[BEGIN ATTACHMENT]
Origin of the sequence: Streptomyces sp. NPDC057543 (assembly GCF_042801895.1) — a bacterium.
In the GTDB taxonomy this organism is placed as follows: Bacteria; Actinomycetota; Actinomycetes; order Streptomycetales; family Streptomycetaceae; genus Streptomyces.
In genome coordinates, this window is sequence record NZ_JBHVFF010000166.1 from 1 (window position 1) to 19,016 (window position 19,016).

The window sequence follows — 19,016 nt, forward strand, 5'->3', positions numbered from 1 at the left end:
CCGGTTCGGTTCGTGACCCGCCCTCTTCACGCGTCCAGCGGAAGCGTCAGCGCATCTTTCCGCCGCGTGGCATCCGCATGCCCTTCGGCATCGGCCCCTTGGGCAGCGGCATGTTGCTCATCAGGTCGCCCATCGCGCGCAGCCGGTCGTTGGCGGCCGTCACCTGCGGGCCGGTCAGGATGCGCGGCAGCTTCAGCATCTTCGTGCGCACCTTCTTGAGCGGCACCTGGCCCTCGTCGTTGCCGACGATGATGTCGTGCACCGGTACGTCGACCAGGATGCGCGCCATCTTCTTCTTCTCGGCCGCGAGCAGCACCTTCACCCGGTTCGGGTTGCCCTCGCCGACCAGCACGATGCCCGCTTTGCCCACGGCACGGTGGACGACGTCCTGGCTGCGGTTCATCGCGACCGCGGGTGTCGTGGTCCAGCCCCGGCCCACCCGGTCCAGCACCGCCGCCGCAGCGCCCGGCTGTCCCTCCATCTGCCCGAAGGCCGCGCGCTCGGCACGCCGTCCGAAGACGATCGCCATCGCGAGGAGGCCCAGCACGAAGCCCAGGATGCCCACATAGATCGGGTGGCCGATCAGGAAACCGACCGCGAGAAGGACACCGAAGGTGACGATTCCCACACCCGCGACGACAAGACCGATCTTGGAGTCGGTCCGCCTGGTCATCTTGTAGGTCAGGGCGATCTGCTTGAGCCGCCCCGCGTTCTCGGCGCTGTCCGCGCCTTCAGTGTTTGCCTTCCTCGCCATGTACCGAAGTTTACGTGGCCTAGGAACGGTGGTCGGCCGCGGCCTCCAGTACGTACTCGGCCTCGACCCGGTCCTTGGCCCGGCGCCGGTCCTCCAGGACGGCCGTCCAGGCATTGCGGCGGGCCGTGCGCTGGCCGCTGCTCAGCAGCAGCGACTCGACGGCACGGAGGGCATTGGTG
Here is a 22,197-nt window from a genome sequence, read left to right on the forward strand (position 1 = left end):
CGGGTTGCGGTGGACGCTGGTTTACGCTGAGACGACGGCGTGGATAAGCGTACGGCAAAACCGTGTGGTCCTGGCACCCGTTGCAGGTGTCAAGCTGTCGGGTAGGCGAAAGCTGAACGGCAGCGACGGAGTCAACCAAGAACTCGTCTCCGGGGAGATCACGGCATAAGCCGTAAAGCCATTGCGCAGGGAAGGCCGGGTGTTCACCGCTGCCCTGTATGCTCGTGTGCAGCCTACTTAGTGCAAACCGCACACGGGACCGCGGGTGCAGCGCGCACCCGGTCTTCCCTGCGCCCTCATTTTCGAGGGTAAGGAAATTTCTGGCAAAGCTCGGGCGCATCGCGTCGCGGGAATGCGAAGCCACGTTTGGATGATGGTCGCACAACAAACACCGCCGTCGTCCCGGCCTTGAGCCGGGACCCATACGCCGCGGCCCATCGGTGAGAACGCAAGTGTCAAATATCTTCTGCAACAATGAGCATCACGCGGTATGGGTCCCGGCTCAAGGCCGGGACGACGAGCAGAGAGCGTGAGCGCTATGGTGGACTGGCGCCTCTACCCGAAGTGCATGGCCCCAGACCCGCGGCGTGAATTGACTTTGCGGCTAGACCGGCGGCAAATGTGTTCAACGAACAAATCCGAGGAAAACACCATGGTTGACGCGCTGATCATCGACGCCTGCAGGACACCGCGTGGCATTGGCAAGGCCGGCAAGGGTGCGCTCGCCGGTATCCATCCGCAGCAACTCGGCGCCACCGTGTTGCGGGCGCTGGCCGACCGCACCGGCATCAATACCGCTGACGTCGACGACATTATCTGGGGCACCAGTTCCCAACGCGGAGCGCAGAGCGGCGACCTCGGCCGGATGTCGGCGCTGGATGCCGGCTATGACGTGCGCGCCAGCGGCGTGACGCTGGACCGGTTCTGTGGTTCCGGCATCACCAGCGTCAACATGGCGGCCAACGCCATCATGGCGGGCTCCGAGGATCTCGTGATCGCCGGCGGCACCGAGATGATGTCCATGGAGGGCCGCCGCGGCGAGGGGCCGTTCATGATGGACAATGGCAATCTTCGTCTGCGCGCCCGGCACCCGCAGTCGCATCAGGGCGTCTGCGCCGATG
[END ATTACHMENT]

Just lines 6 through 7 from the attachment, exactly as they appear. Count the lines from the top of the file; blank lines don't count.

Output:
Here is a 22,197-nt window from a genome sequence, read left to right on the forward strand (position 1 = left end):
CGGGTTGCGGTGGACGCTGGTTTACGCTGAGACGACGGCGTGGATAAGCGTACGGCAAAACCGTGTGGTCCTGGCACCCGTTGCAGGTGTCAAGCTGTCGGGTAGGCGAAAGCTGAACGGCAGCGACGGAGTCAACCAAGAACTCGTCTCCGGGGAGATCACGGCATAAGCCGTAAAGCCATTGCGCAGGGAAGGCCGGGTGTTCACCGCTGCCCTGTATGCTCGTGTGCAGCCTACTTAGTGCAAACCGCACACGGGACCGCGGGTGCAGCGCGCACCCGGTCTTCCCTGCGCCCTCATTTTCGAGGGTAAGGAAATTTCTGGCAAAGCTCGGGCGCATCGCGTCGCGGGAATGCGAAGCCACGTTTGGATGATGGTCGCACAACAAACACCGCCGTCGTCCCGGCCTTGAGCCGGGACCCATACGCCGCGGCCCATCGGTGAGAACGCAAGTGTCAAATATCTTCTGCAACAATGAGCATCACGCGGTATGGGTCCCGGCTCAAGGCCGGGACGACGAGCAGAGAGCGTGAGCGCTATGGTGGACTGGCGCCTCTACCCGAAGTGCATGGCCCCAGACCCGCGGCGTGAATTGACTTTGCGGCTAGACCGGCGGCAAATGTGTTCAACGAACAAATCCGAGGAAAACACCATGGTTGACGCGCTGATCATCGACGCCTGCAGGACACCGCGTGGCATTGGCAAGGCCGGCAAGGGTGCGCTCGCCGGTATCCATCCGCAGCAACTCGGCGCCACCGTGTTGCGGGCGCTGGCCGACCGCACCGGCATCAATACCGCTGACGTCGACGACATTATCTGGGGCACCAGTTCCCAACGCGGAGCGCAGAGCGGCGACCTCGGCCGGATGTCGGCGCTGGATGCCGGCTATGACGTGCGCGCCAGCGGCGTGACGCTGGACCGGTTCTGTGGTTCCGGCATCACCAGCGTCAACATGGCGGCCAACGCCATCATGGCGGGCTCCGAGGATCTCGTGATCGCCGGCGGCACCGAGATGATGTCCATGGAGGGCCGCCGCGGCGAGGGGCCGTTCATGATGGACAATGGCAATCTTCGTCTGCGCGCCCGGCACCCGCAGTCGCATCAGGGCGTCTGCGCCGATG